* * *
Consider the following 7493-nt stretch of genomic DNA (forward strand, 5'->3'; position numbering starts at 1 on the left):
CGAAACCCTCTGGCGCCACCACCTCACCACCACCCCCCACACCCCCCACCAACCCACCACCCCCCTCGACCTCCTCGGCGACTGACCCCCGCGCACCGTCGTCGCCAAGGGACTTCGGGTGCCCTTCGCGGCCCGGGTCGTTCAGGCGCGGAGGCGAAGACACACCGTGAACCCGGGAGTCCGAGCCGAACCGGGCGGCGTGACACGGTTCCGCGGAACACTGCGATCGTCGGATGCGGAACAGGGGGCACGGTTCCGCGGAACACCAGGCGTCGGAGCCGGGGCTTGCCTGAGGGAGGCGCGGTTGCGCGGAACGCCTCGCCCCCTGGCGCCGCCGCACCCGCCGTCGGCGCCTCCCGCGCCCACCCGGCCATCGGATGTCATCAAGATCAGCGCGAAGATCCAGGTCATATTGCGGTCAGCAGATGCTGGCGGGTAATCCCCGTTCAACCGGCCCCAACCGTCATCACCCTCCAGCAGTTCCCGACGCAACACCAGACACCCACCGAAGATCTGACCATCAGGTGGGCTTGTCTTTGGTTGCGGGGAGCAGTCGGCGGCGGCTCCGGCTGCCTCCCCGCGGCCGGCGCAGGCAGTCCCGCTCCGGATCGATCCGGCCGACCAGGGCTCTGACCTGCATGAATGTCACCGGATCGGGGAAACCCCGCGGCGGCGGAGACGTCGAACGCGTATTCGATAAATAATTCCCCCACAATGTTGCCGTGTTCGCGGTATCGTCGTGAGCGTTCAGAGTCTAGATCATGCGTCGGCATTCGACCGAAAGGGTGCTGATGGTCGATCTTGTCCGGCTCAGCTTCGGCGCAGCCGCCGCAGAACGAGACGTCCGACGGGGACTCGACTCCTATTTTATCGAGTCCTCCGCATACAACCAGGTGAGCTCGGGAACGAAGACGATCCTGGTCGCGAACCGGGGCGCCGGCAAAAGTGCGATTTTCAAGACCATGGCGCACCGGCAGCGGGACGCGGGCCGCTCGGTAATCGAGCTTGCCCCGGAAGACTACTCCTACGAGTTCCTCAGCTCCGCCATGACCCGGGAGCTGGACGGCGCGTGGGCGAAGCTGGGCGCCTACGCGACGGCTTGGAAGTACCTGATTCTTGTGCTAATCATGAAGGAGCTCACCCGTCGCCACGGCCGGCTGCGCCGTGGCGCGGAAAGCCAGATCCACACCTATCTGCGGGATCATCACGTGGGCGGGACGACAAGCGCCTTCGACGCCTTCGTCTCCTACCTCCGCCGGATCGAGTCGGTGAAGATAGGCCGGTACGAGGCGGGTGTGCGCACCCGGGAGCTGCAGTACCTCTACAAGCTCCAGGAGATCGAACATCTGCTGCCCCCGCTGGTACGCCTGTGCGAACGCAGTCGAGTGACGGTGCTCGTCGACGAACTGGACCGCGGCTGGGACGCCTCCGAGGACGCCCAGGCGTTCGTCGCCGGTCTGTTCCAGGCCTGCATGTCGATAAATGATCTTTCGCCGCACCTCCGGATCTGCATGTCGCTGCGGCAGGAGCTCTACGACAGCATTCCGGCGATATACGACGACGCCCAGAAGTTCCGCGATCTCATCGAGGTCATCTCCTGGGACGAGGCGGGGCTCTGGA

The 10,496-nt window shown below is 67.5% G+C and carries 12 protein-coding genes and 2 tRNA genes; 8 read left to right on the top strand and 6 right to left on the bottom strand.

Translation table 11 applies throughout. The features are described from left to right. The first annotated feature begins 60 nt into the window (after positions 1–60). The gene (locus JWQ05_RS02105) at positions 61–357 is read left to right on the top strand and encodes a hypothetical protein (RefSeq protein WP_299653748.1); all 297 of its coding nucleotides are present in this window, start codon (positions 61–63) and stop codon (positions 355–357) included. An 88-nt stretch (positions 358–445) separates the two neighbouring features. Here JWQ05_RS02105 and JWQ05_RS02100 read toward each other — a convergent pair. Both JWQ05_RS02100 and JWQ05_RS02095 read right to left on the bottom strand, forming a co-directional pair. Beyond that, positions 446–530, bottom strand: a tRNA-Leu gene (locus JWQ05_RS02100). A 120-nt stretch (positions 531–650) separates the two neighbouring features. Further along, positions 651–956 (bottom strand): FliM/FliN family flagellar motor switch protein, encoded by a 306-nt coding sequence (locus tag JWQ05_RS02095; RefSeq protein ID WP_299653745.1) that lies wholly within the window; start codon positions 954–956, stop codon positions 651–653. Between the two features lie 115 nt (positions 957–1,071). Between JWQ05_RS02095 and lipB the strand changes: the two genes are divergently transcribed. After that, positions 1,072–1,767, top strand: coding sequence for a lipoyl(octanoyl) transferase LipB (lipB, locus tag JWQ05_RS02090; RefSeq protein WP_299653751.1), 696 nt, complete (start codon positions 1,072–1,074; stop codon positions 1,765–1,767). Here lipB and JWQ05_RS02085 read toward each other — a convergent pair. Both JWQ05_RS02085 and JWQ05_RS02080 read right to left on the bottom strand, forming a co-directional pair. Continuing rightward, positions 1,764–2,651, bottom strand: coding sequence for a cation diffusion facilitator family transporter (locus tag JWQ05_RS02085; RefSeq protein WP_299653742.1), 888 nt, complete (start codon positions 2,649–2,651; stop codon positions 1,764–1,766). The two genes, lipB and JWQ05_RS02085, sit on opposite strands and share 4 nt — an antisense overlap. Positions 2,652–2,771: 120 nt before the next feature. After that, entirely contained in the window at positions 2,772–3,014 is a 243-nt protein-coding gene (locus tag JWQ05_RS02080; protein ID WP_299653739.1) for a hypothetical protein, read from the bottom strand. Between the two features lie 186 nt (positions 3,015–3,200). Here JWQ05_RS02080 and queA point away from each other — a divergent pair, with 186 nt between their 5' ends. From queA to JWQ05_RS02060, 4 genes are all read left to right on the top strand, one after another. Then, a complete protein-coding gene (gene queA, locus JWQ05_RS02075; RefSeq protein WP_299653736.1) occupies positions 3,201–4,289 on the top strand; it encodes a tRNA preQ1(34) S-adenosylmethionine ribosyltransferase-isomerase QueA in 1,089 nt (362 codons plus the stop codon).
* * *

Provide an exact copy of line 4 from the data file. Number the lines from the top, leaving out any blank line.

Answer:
Translation table 11 applies throughout. The features are described from left to right. The first annotated feature begins 60 nt into the window (after positions 1–60). The gene (locus JWQ05_RS02105) at positions 61–357 is read left to right on the top strand and encodes a hypothetical protein (RefSeq protein WP_299653748.1); all 297 of its coding nucleotides are present in this window, start codon (positions 61–63) and stop codon (positions 355–357) included. An 88-nt stretch (positions 358–445) separates the two neighbouring features. Here JWQ05_RS02105 and JWQ05_RS02100 read toward each other — a convergent pair. Both JWQ05_RS02100 and JWQ05_RS02095 read right to left on the bottom strand, forming a co-directional pair. Beyond that, positions 446–530, bottom strand: a tRNA-Leu gene (locus JWQ05_RS02100). A 120-nt stretch (positions 531–650) separates the two neighbouring features. Further along, positions 651–956 (bottom strand): FliM/FliN family flagellar motor switch protein, encoded by a 306-nt coding sequence (locus tag JWQ05_RS02095; RefSeq protein ID WP_299653745.1) that lies wholly within the window; start codon positions 954–956, stop codon positions 651–653. Between the two features lie 115 nt (positions 957–1,071). Between JWQ05_RS02095 and lipB the strand changes: the two genes are divergently transcribed. After that, positions 1,072–1,767, top strand: coding sequence for a lipoyl(octanoyl) transferase LipB (lipB, locus tag JWQ05_RS02090; RefSeq protein WP_299653751.1), 696 nt, complete (start codon positions 1,072–1,074; stop codon positions 1,765–1,767). Here lipB and JWQ05_RS02085 read toward each other — a convergent pair. Both JWQ05_RS02085 and JWQ05_RS02080 read right to left on the bottom strand, forming a co-directional pair. Continuing rightward, positions 1,764–2,651, bottom strand: coding sequence for a cation diffusion facilitator family transporter (locus tag JWQ05_RS02085; RefSeq protein WP_299653742.1), 888 nt, complete (start codon positions 2,649–2,651; stop codon positions 1,764–1,766). The two genes, lipB and JWQ05_RS02085, sit on opposite strands and share 4 nt — an antisense overlap. Positions 2,652–2,771: 120 nt before the next feature. After that, entirely contained in the window at positions 2,772–3,014 is a 243-nt protein-coding gene (locus tag JWQ05_RS02080; protein ID WP_299653739.1) for a hypothetical protein, read from the bottom strand. Between the two features lie 186 nt (positions 3,015–3,200). Here JWQ05_RS02080 and queA point away from each other — a divergent pair, with 186 nt between their 5' ends. From queA to JWQ05_RS02060, 4 genes are all read left to right on the top strand, one after another. Then, a complete protein-coding gene (gene queA, locus JWQ05_RS02075; RefSeq protein WP_299653736.1) occupies positions 3,201–4,289 on the top strand; it encodes a tRNA preQ1(34) S-adenosylmethionine ribosyltransferase-isomerase QueA in 1,089 nt (362 codons plus the stop codon).